geth --rpc

6. Set-up your Miner

For Windows, the Genoil miner has proven to be the most effective, and I’ll show you how to set this up. However, if you’re interested in other alt-coins, then you should also consider looking at Claymore miner.

Once you have downloaded Genoil, save and extract it to a suitable folder, e.g. C:Ether.

Open Notepad and create a file called genoil.bat with the following text, in the same folder. These settings will optimize your mining capability and launch the mining itself. Make sure to replace the pool and wallet address by what you’re using. If you’re Solo mining, then replace the last line by using the command “ethminer.exe -G”.

ethminer.exe -F -G --farm-recheck 200 --cl-local-work 256 --cl-global-work 8192

Launch genoil.bat, and you will start mining. Every time you start it, there will be a small while where the system will say 0Mh/s as your hashrate. Do not worry. Usually, this means that your DAG file is still being generated. The more GPUs you have, the longer it will take.

7. Monitor your Rig

Once you’re mining, make sure you watch your rig. The first 24-48hours are essential and will determine if your system is stable or not. If it runs without problems during that period, then you should be fine. I’d recommend staying within reachable distance of your rig during this time as all sorts of issues can occur, and if you’re extremely unlucky, you could end up burning a building down.

You can remotely keep an eye out on your rig by checking it’s hashing status on the pool of your choice and also by logging in using TeamViewer.

8. Improving Performance

If you wish to improve your hash rate, then read the section on this at the end.


1. Install Ubuntu 16.04 and the AMD Driver.

Download Ubuntu 16.04 and install it. Once you’re set up, download the AMDGPU-Pro driver, unzip and install that as well.

2. Install the Ethereum Software

First, you will need to add the repository. Use the commands below for this.

sudo apt-get install software-properties-common

sudo add-apt-repository ppa:ethereum/ethereum sudo apt-get update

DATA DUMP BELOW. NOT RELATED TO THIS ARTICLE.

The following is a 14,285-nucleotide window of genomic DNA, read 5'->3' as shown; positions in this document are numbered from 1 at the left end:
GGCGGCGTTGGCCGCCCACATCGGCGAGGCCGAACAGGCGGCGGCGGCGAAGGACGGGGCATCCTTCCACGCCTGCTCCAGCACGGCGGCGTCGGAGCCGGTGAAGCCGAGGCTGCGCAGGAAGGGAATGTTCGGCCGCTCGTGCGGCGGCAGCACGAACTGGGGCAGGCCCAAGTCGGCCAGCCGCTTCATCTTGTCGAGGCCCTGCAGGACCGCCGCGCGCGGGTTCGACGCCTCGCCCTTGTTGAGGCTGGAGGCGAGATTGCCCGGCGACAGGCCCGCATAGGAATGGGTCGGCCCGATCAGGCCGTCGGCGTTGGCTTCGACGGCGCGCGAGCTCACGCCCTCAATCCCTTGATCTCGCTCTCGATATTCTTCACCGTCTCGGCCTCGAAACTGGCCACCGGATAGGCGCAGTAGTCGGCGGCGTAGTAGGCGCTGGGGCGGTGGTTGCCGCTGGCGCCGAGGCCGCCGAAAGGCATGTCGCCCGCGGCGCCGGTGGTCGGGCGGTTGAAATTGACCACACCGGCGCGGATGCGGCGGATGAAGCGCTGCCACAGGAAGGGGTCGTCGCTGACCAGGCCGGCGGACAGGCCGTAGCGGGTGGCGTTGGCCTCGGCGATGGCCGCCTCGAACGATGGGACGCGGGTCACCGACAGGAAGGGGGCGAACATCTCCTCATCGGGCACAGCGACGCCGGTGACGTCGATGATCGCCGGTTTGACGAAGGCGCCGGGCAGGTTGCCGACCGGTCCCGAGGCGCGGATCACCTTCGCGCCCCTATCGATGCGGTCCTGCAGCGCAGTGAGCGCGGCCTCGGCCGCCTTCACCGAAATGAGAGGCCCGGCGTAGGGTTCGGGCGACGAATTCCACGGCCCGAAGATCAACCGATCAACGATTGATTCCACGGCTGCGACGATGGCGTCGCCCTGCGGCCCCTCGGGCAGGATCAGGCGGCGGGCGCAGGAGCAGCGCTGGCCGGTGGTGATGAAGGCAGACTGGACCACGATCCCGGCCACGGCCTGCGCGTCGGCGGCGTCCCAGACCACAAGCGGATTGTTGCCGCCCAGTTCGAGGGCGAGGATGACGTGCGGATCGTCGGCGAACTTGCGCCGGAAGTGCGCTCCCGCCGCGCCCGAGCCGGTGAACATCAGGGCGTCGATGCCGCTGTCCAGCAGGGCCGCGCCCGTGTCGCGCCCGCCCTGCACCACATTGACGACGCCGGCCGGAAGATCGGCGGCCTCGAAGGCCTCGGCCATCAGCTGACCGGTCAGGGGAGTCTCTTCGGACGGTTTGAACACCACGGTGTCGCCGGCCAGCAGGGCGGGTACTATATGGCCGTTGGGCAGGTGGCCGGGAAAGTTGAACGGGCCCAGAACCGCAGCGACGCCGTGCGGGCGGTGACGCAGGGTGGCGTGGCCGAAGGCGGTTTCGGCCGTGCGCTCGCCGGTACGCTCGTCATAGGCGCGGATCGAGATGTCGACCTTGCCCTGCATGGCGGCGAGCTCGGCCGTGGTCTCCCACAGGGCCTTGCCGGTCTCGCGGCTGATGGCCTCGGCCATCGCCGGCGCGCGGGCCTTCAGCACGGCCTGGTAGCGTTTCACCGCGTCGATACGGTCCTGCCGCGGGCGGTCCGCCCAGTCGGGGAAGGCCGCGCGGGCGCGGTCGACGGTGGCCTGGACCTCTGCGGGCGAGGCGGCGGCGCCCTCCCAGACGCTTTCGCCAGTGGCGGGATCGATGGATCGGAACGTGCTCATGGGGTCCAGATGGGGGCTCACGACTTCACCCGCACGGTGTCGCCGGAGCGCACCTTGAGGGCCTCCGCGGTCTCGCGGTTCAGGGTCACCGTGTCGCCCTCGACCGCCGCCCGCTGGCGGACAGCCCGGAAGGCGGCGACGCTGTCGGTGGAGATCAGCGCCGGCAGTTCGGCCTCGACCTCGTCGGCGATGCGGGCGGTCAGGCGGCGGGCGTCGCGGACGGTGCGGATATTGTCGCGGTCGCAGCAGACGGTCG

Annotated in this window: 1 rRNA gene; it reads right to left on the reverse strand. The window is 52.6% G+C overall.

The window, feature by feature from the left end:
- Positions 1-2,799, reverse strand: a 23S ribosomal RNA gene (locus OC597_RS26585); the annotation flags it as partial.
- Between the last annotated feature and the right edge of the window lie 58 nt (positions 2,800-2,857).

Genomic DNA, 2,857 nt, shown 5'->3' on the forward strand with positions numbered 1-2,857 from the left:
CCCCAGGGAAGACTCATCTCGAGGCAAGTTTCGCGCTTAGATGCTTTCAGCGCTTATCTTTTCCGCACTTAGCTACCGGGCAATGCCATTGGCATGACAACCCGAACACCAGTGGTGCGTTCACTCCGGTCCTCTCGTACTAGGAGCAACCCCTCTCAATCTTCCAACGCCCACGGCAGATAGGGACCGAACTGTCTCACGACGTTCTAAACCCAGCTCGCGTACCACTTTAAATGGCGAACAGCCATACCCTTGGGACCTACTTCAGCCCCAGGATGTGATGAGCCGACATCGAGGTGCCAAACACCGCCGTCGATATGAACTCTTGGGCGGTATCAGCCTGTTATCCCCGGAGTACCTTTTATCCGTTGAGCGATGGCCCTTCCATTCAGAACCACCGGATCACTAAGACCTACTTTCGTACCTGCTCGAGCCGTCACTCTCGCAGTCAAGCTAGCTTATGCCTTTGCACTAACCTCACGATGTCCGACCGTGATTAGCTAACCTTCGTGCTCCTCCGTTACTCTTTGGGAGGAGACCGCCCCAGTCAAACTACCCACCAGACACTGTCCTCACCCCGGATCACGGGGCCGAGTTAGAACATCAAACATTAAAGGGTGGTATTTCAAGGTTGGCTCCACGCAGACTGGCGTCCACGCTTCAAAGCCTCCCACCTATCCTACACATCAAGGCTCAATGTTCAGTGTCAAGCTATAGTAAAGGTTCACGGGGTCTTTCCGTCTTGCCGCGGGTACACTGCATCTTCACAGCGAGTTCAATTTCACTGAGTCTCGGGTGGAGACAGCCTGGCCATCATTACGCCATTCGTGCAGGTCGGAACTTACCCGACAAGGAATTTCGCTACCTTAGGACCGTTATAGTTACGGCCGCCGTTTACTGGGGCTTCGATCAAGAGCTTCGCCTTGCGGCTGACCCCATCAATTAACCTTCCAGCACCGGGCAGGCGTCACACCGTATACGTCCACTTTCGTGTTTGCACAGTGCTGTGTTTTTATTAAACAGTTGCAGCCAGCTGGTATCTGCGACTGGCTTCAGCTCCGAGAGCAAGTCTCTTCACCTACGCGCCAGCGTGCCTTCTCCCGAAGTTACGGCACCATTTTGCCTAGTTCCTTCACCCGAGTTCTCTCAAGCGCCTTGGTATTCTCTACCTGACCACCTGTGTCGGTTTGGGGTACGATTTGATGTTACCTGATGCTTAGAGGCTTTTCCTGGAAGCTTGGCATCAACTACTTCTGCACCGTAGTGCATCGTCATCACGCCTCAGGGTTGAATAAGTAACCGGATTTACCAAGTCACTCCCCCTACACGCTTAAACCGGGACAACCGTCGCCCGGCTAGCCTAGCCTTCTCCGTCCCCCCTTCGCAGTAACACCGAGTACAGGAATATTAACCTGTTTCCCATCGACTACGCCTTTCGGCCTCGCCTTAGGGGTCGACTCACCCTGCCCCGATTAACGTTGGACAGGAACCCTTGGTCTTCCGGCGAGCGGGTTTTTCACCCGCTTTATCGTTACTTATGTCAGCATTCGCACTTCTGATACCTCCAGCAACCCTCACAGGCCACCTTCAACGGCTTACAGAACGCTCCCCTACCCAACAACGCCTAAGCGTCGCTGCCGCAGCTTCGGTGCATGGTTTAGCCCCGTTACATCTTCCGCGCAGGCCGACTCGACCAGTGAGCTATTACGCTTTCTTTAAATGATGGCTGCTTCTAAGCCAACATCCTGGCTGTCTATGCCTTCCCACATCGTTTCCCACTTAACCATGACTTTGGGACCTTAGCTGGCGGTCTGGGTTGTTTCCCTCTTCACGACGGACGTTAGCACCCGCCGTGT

Now install the software preferred Ethereum software, the miner, and Geth. These will help you with syncing with the blockchain and then starting to mine.

sudo apt-get install ethereum

sudo apt-get install ethminer sudo apt-get install geth

If you’d like, you can use Geth to create your wallet, but as discussed previously it’s more ideal if you use an online wallet.

3. Benchmark and start mining

You can now test that your rig is mining using the first command, and then start mining using the second. It’s a simple as that. If you want to use a pool different to Nanopool, then, of course, replace it with your chosen one.

ethminer -G -M
ethminer -G -F --farm-recheck 200

If your having an issue with one of your miners, you can use the below commands to help you try and find which GPU is the problem

ethminer -G -M --opencl-device x (where x is your GPU id starting at 0)
list--devices (shows all the GPUs you have available)


ethOS is possibly the simplest way of setting up a mining rig and is my go-to option when creating a new one. While it does cost $39, the amount of time it saves on troubleshooting is more than worth it. Arguably, it’s also easier and more streamlined to monitor as you can access it simply through SSH or look at your custom dashboard. You can read my review of it here, or head over to gpuShack to purchase it.

1. Purchase, Download and Install ethOS

Once you have bought a license, you will be given a download link. Download it, and install according to their instructions on a small SSD.

2. Initial Boot-up & Set-up

When you first boot it up, you must have a single GPU connected to the x16 slot closest to the CPU. The initial boot up will take a few minutes. Once that’s done, you will need to change the remote and local config files. To help with this, gpuShack has a fantastic knowledge base. Of course, if you haven’t yet, then you will need to get yourself an Ethereum Wallet/ address.

3. Add GPUs

Add each GPU one by one, making sure that the system runs stable each time. By doing so, you’ll ensure that the system recognises each one correctly, and if there are any issues, it will be easier to pinpoint.

4. Monitor your rig

To monitor your rig, you have two options. You can either log in through SSH or look at the generated stats panel. The stats panel has the advantage that it’s a simple web page and you can easily view it from anywhere. SSH poses the advantage, that should you have any issues, you can easily remotely manage the system (as long as you’re happy with Linux command line operations).

5. Improving Performance

If you wish to improve your hash rate, then read the section on this at the end.

6. Tips for ethOS

Change your password: Use the below commands to change both the root, and main ethOS user passwords. This is important especially if you’re planning to remotely access through SSH. Otherwise, your machine could be maliciously taken over.

sudo passwd
sudo passwd ethos